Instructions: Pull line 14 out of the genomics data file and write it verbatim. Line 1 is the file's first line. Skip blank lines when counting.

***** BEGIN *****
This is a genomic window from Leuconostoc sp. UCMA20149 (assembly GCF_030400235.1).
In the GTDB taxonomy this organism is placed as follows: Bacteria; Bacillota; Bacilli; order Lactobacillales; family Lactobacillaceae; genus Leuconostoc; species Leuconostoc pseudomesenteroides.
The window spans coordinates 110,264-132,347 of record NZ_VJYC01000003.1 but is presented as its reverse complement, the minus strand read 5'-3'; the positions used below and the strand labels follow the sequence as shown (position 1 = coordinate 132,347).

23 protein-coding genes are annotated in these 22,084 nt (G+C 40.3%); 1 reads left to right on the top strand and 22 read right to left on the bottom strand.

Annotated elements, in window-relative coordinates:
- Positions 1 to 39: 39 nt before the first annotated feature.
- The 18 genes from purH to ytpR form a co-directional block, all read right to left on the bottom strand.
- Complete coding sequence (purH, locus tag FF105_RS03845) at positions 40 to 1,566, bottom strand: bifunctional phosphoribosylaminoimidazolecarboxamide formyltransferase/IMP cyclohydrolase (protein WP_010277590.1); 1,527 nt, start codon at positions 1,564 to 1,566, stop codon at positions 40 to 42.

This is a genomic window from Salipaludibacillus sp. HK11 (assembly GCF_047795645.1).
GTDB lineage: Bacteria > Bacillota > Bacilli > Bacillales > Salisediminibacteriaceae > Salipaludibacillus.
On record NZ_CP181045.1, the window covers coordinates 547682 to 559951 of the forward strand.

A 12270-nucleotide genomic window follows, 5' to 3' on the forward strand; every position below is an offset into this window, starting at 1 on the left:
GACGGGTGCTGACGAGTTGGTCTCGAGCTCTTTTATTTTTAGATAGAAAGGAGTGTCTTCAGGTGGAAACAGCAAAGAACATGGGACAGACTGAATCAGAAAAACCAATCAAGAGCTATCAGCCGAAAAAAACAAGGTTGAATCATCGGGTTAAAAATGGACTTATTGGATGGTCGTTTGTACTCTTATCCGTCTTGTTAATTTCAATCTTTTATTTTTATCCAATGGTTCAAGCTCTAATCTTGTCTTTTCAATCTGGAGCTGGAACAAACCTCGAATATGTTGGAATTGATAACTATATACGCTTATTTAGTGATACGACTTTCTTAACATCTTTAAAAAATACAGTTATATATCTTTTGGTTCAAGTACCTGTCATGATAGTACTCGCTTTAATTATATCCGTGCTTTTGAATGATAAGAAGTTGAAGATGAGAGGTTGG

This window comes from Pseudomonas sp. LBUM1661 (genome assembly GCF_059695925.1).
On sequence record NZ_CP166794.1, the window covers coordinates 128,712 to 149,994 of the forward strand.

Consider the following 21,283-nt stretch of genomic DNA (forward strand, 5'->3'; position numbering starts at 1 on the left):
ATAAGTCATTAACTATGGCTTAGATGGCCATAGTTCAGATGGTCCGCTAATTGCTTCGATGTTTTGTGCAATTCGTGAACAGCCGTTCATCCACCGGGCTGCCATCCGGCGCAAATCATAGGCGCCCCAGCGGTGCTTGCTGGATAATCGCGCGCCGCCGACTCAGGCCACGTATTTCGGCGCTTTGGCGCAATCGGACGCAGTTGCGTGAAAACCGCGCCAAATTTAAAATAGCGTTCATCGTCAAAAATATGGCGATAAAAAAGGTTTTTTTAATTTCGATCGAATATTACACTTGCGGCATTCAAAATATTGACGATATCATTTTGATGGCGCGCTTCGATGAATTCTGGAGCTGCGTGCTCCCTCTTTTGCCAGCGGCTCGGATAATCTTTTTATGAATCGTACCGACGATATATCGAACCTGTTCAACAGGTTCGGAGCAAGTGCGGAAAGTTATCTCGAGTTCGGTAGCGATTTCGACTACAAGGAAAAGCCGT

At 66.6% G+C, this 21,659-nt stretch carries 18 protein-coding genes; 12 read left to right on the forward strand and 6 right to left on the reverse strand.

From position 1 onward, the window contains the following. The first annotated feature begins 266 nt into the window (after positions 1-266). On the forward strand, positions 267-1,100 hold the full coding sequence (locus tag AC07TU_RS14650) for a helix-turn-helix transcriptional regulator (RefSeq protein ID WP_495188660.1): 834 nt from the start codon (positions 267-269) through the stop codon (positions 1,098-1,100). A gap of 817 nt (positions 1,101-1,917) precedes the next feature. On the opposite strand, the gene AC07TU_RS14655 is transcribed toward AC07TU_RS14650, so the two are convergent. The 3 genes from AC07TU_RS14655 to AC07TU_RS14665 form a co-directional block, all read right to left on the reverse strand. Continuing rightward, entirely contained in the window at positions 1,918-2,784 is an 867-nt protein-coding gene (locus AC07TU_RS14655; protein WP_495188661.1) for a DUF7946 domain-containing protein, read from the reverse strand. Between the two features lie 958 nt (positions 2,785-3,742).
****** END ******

This window comes from Pseudomonas sp. LBUM1661 (genome assembly GCF_059695925.1).